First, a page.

Godfrey has stated, defending himself from having a prejudice against the Jewishness of Jesus, that members of the WCG followed Jewish observances. In a subsequent post . . . Godfrey gave a rather different account of his time with the Worldwide Church of God. This stressed the Jewish observances which members had to follow in those days. I can no longer find this post. It is of course true that, given the dates when Godfrey belonged to the Worldwide Church of God, he will have followed Armstrong’s instructions to observe for example the feast of Tabernacles, despite making no attempt to observe Judaism as a whole, or attend a synagogue. It is all the more notable that this has left Godfrey with no understanding of Judaism at the time of Jesus, let alone of Jesus as a Jewish figure. (p. 31)

I don’t follow why Casey suggests I ever presented two “rather different” accounts of my time in the WCG. I see no contradiction between the two claims he refers to at all. (All of my posts about my past cult experiences can be found by checking the Authors’ Profiles page, by searching “Worldwide Church of God” in the Search box and by opening the Fundamentalism archive.)

Casey has his gotcha moment when he assumes I did not “attempt to observe Judaism as a whole or attend a synagogue”. Well, no, we were, um, “Christians” after all. Casey seems not to appreciate that there are some differences. But . . .

. . . After I left the WCG I did not leave my love for Jews and Judaism behind. For a time when I was looking for alternative fellowship to replace what I had left behind I made various enquiries about converting to Judaism. I did visit a synagogue several times. When I was attending a local stage production of Fiddler on the Roof I still recall the deep pang of what I interpreted as a form of home-sickness. I felt that that’s where I belonged.

Casey’s student James Crossley continues this same anti-semitic innuendo in his books and especially against Bruce Malina for stating that modern Israelis are not akin to 1st century Jews but are of Turkic (Khazar or Ashkenazi) origin. (This has implications for Malina’s comparative social-scientific study of early Christianity.) I responded to Crossley’s anti-semitic charge (posted both on his and Keith/Le Donne’s blogs) by referring to modern genetic studies supporting Malina’s view. My comment was forbidden on both blogs without explanation despite my requesting one.I do not know the complexities of the genetic argument but I do know that one does not have to be a racist to follow the pros and cons of the scientific discussion; one does have to be ruled by ideology or prejudice to shut down a discussion of the science.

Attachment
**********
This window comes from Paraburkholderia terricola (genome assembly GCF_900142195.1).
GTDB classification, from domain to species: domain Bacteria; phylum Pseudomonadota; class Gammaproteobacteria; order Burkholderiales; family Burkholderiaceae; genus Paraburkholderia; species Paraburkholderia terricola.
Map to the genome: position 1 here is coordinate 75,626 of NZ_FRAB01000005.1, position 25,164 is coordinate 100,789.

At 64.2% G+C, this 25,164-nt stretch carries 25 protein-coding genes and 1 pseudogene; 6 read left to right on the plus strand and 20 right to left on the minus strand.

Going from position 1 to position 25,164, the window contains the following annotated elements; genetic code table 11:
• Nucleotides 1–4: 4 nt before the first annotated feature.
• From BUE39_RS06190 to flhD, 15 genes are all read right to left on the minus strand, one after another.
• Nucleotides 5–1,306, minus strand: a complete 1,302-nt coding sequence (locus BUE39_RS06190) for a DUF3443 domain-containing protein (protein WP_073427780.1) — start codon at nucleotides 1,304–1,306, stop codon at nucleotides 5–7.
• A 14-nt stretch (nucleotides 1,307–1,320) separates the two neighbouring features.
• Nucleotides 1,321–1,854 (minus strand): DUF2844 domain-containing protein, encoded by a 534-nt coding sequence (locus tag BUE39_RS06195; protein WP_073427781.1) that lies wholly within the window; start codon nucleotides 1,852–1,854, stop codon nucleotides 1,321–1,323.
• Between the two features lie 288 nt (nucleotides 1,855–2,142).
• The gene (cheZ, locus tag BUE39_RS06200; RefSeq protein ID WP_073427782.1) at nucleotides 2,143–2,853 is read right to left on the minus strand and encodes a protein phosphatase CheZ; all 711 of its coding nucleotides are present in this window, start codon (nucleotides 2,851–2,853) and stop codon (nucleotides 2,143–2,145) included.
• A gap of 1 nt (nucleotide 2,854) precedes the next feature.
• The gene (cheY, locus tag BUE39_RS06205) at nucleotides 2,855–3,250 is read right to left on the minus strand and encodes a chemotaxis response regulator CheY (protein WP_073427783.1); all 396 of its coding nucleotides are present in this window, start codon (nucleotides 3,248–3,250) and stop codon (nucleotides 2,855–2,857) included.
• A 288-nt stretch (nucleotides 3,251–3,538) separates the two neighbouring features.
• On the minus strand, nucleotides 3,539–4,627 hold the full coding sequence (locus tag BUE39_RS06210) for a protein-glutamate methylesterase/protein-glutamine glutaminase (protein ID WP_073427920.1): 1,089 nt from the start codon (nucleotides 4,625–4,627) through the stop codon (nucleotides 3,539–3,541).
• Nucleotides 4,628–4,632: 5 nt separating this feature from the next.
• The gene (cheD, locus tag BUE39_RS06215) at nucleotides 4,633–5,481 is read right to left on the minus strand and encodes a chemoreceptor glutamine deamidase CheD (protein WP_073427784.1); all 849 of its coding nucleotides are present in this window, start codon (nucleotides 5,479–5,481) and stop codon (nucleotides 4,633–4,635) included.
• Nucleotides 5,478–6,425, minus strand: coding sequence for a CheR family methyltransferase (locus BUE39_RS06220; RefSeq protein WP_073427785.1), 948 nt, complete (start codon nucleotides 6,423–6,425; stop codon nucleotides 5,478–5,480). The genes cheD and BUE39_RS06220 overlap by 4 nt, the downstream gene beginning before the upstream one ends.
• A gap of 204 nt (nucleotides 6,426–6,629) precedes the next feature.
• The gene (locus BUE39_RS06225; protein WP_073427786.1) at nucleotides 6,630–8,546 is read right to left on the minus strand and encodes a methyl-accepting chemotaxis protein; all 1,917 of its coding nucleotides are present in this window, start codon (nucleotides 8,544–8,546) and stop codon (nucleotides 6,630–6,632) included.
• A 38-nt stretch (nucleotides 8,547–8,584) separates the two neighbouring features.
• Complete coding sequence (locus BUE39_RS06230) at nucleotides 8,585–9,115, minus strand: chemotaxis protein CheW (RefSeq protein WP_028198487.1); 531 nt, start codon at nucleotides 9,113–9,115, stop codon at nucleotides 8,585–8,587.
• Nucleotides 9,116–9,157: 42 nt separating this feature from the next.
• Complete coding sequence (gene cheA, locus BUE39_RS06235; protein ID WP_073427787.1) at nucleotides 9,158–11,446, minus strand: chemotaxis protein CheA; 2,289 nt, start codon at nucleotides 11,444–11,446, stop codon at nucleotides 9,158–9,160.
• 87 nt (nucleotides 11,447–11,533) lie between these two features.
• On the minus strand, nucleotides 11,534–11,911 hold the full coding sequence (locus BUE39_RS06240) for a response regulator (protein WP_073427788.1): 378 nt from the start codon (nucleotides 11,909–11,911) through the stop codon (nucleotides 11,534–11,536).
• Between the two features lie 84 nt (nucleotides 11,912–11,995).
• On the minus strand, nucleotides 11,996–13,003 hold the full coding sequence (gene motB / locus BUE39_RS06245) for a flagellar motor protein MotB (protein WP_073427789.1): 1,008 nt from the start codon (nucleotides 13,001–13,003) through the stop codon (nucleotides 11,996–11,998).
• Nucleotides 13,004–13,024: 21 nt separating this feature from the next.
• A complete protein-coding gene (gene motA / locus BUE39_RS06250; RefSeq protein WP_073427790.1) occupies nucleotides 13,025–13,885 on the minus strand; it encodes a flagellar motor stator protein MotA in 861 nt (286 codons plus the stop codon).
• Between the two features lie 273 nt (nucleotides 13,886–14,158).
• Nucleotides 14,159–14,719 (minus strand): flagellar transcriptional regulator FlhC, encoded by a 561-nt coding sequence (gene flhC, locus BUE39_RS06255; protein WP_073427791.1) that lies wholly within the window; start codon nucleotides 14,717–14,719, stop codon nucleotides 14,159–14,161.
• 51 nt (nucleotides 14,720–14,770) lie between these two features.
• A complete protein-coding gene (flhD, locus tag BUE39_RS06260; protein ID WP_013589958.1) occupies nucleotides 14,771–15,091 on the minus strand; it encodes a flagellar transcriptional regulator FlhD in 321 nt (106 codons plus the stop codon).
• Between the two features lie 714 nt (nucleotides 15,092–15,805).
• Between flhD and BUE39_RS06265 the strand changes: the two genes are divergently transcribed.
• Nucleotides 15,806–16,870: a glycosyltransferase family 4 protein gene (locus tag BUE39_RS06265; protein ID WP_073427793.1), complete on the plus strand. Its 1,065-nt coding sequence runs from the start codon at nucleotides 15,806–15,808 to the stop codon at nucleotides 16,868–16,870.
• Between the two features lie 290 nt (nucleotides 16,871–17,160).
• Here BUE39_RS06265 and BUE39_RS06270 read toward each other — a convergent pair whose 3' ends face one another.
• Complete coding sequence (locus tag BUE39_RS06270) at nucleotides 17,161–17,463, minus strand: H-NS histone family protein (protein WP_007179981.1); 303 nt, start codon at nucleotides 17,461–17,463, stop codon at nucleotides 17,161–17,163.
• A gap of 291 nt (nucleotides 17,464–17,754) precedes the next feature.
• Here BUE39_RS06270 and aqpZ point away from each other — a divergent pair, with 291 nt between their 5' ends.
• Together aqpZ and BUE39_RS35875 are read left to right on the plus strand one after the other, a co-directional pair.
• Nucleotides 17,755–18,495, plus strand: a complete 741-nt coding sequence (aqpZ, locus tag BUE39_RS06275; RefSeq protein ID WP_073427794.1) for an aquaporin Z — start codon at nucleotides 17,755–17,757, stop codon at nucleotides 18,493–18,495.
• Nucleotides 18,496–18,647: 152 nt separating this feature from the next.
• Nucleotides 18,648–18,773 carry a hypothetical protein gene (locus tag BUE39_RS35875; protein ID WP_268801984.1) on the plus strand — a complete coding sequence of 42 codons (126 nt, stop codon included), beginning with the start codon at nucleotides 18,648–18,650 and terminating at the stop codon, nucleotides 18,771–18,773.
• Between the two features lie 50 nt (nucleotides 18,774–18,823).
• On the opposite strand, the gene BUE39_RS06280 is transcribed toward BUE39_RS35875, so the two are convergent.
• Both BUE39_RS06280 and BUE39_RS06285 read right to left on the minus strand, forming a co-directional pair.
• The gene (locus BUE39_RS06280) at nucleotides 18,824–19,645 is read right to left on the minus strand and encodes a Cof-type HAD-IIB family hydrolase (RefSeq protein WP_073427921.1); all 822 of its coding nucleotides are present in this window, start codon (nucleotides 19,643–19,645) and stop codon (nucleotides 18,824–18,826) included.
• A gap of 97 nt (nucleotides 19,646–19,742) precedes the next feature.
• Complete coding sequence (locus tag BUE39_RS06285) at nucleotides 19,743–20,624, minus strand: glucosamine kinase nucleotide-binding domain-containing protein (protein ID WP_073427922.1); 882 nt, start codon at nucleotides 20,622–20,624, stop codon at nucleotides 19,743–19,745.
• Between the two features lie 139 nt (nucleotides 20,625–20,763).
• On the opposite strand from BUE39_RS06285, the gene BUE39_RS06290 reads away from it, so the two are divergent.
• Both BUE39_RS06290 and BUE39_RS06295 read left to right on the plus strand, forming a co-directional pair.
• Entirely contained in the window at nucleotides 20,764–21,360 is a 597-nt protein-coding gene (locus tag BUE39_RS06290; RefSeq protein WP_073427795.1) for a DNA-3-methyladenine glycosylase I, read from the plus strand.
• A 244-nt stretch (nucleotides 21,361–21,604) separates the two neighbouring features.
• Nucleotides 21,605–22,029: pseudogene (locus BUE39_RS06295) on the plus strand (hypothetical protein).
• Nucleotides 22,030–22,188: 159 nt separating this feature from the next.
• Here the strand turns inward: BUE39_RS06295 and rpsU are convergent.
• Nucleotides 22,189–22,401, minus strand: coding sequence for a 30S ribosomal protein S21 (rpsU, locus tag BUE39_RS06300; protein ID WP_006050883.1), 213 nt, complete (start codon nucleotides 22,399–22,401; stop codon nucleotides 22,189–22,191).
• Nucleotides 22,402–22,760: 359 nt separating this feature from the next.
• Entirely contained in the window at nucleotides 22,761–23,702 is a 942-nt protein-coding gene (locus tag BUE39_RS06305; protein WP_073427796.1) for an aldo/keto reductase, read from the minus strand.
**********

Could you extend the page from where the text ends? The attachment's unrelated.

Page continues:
The only reason I can imagine why Casey has attempted to tarnish me with “a prejudice against the Jewishness of Jesus” is that this was a regular refrain of his that he used to pressure those who disagreed with his interpretation of certain passages in the gospels. I had found his arguments for a very early dating of the Gospel of Mark — to within a decade of Jesus’ death — based upon a presumptions that author was “thinking about Jewish laws yet felt no need to mention them” to be nonsense.

To disagree with what Casey considered “self-evident” was, in his eyes, evidence of some sort of anti-Jewish sentiment.

Godfrey’s “claims”

Casey begins by generously conceding that I was “apparently” an Australian. He follows up with my educational background by informing readers that “Godfrey . . . claims to have a BA etc etc.” (My italics)

The rule seems to be that if an account of mine can be twisted against me it will “no doubt” be true, but if anything by the same hand cannot be used to my detriment then it is only something I “claim” to be true.

Keep the doubts and suspicions on the boil.

Godfrey’s contempt for scholarship: “no proper references!”

If you are “N.T. Wrong” Casey will permit you to write in an “entertaining and even naughty” manner but if you are Blogger Godfrey any attempt at a light-hearted spoof will be proof of your “contempt for scholarship”.

The post of mine that offended Casey (or rather his close friend Stephanie Fisher) the most was Biblical historians make detectives look silly. Shock, horror, Casey even faults me for not using “proper references” and quotes me unprofessionally referring to “my earlier post” — with no formal scholarly citation! Well of course, I am supposed to hate scholars so why would I copy their ways? I was writing on the web and I used a hyperlink!

I kinda think that on a personal blog ya don’t need scholarly citations when ya can just stick a link in that will take interested readers directly to the referenced source! I know, I show complete contempt for scholarship, don’t I.

The pettiness brings to mind another classic by James McGrath over my failure to use italics for a book title once:

At this point, Godfrey is either being obtuse or deceptive, or has not actually read Vansina’s books (the fact that they are books but he placed their titles in quotation marks, even though Godfrey is a librarian and should know better, is indeed suspicious). (McGrath: More Mythicist Misrepresentation — McGrath was most upset with me because I had demonstrated that his selective quote-mining from Vansina his left readers with the false impression that Vansina’s main argument supported McG’s point when in fact it opposed it.)

When mainstream professors take time out to respond to an amateur blogger writing about his hobby interest and make a point of faulting him for not using “proper references” or placing a title of a book in quotation marks — well, what can one say!

A ridiculous waste of time

I cannot bring myself to address each of Casey’s points about what I said in particular contexts when I was addressing specific issues involving what I considered unprofessional and uncivil responses by a few scholars and students towards mythicists and their arguments. Anyone truly interested in following up Casey’s assessments of my attitudes towards scholars and the context of the posts he singled out can always do so. Others taking Casey’s side will not care.